The A's Opening Day starter last year, Anderson has all the potential to be a front-line arm in 2014. However, he has failed to make more than 19 starts in a season since 2009, tallying a total of 43 starts over the past four seasons.
His injury history, coupled with a move to the far more hitter friendly Coors Field, makes Anderson a prime candidate for a disappointing first season with the Rockies.
A late bloomer, John Axford took over as the Milwaukee Brewers' closer midway through the 2010 season before turning in a fantastic 2011 campaign.
He was 46-of-48 on save chances with a 1.95 ERA that season, finishing ninth in NL Cy Young voting and winning NL Rolaids Relief Man honors. He followed that up with a 35-save season in 2011, but his ERA sky rocketed to 4.67 and he blew nine saves.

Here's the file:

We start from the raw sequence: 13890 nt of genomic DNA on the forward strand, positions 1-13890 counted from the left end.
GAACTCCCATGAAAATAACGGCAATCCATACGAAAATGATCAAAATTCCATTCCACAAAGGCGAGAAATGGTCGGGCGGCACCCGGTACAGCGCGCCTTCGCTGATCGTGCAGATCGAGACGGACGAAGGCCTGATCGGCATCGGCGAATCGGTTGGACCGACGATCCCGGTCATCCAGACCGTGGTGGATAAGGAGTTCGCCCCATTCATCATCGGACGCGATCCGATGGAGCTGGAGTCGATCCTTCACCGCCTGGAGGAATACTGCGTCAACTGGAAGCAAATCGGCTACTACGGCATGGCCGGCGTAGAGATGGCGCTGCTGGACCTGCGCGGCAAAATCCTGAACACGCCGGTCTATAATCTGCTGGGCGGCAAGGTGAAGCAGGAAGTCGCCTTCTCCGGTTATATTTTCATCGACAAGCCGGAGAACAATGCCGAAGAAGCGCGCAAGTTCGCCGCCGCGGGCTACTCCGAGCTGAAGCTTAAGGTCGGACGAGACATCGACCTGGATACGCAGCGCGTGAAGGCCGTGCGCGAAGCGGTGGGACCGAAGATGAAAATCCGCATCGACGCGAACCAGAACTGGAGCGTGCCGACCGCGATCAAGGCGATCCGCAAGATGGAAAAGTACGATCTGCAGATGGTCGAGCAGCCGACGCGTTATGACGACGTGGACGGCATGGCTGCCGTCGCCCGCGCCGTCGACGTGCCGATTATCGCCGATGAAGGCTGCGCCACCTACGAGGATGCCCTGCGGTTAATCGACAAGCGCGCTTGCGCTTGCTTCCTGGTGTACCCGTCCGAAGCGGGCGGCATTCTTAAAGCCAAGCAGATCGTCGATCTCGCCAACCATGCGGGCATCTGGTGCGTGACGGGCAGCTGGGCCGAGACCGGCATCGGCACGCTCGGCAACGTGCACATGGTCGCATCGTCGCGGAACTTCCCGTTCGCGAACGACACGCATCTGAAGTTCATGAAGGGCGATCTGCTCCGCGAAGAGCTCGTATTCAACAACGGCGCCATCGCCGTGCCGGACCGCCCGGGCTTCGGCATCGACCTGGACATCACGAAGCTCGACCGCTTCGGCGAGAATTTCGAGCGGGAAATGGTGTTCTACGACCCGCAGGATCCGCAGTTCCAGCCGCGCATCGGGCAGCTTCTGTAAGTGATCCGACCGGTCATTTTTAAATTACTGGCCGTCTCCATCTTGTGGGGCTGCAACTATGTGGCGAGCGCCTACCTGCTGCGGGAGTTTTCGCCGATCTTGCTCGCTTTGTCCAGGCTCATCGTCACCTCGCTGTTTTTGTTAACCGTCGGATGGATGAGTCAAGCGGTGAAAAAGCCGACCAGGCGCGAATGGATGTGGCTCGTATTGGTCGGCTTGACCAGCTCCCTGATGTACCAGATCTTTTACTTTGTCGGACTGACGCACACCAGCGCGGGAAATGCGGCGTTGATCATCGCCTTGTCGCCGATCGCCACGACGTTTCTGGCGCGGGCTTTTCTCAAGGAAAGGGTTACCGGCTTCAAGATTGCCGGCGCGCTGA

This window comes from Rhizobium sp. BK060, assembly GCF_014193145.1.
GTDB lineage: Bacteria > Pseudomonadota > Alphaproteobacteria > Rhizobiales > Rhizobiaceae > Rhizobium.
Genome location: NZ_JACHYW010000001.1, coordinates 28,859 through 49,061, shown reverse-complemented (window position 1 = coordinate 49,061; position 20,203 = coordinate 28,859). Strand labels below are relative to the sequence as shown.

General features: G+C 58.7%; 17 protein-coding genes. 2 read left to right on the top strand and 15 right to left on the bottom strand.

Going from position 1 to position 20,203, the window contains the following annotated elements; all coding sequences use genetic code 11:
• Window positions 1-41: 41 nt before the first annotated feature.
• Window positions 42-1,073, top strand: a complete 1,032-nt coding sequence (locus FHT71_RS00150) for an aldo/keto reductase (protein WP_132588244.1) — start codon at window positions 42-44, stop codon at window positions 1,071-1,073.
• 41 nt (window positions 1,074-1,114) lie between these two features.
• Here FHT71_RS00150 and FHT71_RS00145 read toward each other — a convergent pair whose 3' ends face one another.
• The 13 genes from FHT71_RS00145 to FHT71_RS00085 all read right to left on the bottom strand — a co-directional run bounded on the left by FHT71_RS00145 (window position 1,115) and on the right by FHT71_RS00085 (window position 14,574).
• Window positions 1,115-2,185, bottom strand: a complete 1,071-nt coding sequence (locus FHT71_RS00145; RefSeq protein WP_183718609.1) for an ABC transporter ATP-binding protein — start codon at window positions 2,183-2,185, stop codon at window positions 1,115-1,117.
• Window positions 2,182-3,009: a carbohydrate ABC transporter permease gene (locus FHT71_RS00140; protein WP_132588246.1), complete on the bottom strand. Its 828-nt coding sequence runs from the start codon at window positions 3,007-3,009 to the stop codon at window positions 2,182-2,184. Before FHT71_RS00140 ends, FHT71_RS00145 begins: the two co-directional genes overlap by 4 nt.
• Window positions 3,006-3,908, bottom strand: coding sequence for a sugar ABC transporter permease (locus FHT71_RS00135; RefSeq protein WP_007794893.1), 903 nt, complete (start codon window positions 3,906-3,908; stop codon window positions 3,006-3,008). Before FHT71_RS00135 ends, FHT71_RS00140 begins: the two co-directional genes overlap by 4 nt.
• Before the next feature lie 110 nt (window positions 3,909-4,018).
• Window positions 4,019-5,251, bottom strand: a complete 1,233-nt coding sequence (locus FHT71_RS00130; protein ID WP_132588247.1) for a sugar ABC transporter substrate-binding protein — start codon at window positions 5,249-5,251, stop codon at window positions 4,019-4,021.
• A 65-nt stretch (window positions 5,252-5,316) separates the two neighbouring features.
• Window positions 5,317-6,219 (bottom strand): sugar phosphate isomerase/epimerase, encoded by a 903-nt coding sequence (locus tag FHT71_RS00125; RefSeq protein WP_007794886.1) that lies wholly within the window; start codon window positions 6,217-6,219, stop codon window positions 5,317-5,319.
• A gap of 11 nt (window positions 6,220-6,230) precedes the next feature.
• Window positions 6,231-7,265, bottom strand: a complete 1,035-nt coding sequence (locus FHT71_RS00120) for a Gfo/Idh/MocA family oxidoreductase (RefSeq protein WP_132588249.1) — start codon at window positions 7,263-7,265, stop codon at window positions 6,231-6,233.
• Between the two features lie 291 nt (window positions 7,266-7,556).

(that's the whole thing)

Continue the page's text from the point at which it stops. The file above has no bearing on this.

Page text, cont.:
The struggles continued last year, as he went 0-2 with a blown save to kick off the season, allowing nine runs in 3.1 innings of work in his first four appearances. That was enough for him to lose the closer job; however, he went on to post a 2.92 ERA over 71 appearances the rest of the way, including a 1.74 ERA in 13 games with the St. Louis Cardinals down the stretch.
He was non-tendered by the Cardinals this offseason, and he looked like a potential bargain signing as a setup man. Instead, the Cleveland Indians gave him a one-year, $4.5 million deal in an effort to shore up a bullpen that was a major issue last year.
Given his track record in the ninth-inning role the past two years, their bullpen could be an issue once again with him penciled in as closer.